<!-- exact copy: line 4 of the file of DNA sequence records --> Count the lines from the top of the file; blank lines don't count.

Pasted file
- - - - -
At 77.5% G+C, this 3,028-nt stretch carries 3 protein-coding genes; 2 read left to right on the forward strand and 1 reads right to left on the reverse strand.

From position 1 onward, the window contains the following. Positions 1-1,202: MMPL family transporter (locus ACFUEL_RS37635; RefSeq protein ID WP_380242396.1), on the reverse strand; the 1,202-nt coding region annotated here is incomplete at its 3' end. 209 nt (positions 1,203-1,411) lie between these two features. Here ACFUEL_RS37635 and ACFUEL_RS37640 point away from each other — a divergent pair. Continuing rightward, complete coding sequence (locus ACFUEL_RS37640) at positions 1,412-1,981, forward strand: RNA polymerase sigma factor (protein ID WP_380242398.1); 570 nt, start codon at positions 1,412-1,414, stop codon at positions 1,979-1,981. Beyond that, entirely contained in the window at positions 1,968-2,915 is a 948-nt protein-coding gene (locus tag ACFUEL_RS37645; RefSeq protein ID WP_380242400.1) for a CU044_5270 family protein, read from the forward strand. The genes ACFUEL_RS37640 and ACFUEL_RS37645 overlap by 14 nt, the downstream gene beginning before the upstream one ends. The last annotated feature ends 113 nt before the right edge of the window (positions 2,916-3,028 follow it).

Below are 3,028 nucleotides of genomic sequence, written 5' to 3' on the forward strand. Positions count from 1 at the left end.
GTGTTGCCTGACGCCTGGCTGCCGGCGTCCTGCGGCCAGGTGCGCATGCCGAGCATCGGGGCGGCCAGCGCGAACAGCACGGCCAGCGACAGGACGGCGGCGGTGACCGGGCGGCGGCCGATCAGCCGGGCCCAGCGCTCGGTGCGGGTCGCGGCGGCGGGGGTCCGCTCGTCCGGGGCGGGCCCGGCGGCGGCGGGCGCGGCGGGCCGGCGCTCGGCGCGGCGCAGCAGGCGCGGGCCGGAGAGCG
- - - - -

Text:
GTGTTGCCTGACGCCTGGCTGCCGGCGTCCTGCGGCCAGGTGCGCATGCCGAGCATCGGGGCGGCCAGCGCGAACAGCACGGCCAGCGACAGGACGGCGGCGGTGACCGGGCGGCGGCCGATCAGCCGGGCCCAGCGCTCGGTGCGGGTCGCGGCGGCGGGGGTCCGCTCGTCCGGGGCGGGCCCGGCGGCGGCGGGCGCGGCGGGCCGGCGCTCGGCGCGGCGCAGCAGGCGCGGGCCGGAGAGCG